Leo Goldberg (1913-1987) was an astrophysicist who carried out research into the composition of stellar atmospheres and the dynamics of the loss of mass from cool stars. His main subject of research was the study of the sun from space. Born in Brooklyn, New York to Polish immigrants, Goldberg received his degrees from Harvard and went on to be the director of three important observatories: University of Michigan (1946-60), Harvard (1960-71), and Kitt Peak National Observatory (1971-77). He played an important role in founding the Association of Universities for Research in Astronomy, Kitt Peak National Observatory, and the National Radio Astronomy Observatory. Goldberg was the president of the American Astronomical Society (1964-1966) and the International Astronomical Union (1971-1976).
Provenance:
Beverely (BD) Lynds, Gift, Year received
Restrictions:
No restrictions on access.
Rights:
Material is subject to Smithsonian Terms of Use. Should you wish to use NASM material in any medium, please submit an Application for Permission to Reproduce NASM Material, available at Permissions Requests
Topic:
Astronomy  Search this
Genre/Form:
Diaries
Citation:
Leo Goldberg Diary, Accession 2004-0059, National Air and Space Museum, Smithsonian Institution.
Identifier:
NASM.2004.0059
Archival Repository:
National Air and Space Museum Archives
EDAN-URL:
ead_collection:sova-nasm-2004-0059

Astrophysical Observatory, Smithsonian - Photographs

Collection Creator::
Smithsonian Institution. Assistant Secretary for Science  Search this
Container:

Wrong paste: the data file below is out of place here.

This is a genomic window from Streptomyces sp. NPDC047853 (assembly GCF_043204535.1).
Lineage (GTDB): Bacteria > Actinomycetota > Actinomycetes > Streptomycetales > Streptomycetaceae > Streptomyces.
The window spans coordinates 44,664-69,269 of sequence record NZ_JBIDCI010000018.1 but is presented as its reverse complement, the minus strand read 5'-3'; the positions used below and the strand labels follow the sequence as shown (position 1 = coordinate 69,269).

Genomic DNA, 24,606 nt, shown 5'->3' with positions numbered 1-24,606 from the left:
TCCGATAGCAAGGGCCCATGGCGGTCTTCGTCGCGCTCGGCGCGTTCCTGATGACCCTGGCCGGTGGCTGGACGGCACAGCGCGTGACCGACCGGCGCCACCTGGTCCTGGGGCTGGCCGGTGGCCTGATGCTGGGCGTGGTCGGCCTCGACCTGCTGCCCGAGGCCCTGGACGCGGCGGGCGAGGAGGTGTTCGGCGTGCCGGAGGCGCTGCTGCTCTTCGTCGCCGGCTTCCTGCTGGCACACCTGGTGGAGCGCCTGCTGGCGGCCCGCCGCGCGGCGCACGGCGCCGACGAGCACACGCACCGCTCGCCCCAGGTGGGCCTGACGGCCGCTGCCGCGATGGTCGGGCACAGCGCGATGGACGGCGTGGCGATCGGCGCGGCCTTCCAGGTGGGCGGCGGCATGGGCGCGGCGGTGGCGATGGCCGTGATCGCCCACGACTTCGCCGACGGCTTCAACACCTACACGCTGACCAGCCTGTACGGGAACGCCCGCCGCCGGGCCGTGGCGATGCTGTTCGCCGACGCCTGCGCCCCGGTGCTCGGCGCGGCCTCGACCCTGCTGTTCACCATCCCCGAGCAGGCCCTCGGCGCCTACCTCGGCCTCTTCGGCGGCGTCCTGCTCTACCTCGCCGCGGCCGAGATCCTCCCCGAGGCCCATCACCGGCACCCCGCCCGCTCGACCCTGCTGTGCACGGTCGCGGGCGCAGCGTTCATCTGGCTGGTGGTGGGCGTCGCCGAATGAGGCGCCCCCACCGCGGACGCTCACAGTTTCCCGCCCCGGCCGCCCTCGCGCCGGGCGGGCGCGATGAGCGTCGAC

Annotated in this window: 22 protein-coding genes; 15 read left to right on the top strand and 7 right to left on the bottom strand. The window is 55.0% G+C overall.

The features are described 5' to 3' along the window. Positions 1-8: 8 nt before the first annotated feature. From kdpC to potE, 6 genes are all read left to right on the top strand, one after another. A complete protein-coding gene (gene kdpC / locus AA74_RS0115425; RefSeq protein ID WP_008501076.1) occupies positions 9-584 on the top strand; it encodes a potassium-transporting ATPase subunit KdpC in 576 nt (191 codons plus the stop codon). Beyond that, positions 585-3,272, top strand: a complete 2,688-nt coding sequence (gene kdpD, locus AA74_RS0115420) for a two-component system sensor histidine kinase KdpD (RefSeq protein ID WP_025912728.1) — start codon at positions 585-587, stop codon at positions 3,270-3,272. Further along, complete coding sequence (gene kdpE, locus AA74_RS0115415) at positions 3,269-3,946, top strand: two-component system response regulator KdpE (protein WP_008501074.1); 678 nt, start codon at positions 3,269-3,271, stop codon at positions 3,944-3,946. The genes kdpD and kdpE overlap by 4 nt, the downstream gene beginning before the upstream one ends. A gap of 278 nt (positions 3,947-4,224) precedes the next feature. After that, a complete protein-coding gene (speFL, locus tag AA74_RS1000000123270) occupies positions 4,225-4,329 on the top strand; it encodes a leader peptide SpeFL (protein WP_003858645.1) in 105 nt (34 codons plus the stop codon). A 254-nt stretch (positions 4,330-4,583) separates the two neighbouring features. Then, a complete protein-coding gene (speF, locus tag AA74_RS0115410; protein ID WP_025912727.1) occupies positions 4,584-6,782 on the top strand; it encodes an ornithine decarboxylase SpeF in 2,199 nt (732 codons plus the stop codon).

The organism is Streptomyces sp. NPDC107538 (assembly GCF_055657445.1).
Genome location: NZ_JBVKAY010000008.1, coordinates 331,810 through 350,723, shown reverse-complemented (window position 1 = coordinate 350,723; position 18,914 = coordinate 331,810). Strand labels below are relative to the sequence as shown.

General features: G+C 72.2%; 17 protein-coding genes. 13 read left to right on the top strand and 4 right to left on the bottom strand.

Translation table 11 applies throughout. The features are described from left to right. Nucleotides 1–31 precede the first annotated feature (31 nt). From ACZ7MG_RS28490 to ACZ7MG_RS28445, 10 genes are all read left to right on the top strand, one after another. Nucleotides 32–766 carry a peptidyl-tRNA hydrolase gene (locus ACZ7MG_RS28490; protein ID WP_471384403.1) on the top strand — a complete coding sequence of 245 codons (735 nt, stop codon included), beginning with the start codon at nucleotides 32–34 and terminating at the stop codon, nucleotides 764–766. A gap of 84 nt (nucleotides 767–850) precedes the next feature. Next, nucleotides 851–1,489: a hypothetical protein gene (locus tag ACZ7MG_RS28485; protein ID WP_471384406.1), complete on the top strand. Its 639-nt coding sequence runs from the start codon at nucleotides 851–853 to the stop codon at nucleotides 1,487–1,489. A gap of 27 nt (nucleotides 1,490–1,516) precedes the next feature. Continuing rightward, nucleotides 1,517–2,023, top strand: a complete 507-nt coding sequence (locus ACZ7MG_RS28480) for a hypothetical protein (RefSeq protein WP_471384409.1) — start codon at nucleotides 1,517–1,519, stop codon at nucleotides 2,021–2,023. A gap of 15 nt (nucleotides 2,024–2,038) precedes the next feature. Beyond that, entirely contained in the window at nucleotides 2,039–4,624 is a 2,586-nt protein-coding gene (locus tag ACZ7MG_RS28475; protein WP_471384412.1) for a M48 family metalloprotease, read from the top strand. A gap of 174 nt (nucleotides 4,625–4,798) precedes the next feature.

Box 1 of 26
Type:
Archival materials
Collection Citation:
Smithsonian Institution Archives, Record Unit 108, Smithsonian Institution, Assistant Secretary for Science, Records
See more items in:
Records
Records / Series 1: GENERAL SUBJECT FILES, 1966-1971 / Box 1
Archival Repository:
Smithsonian Institution Archives
EDAN-URL:
ead_component:sova-sia-faru0108-refidd1e327
Online Media:

Website Records

Creator::
Smithsonian Astrophysical Observatory  Search this
Type:
Collection descriptions
Archival materials
Electronic records
Web sites
Date:
2013
Descriptive Entry:
This accession consists of the Minor Planet Center (MPC) website as it existed on February 26, 2013. The Minor Planet Center operates at the Smithsonian Astrophysical Observatory, under the auspices of Division III of the International Astronomical Union (IAU). The MPC is responsible for the designation of minor bodies in the solar system: minor planets; comets, in conjunction with the Central Bureau for Astronomical Telegrams (CBAT); and natural satellites (also in conjunction with CBAT). The MPC is also responsible for the collection, computation, checking and dissemination of astrometric observations and orbits for minor planets, comets, and natural satellites. The website provides information about services provided to observers and about available publications and software. It also includes technical information and other documentation. Observational data is not included in this accession. Materials are in electronic format.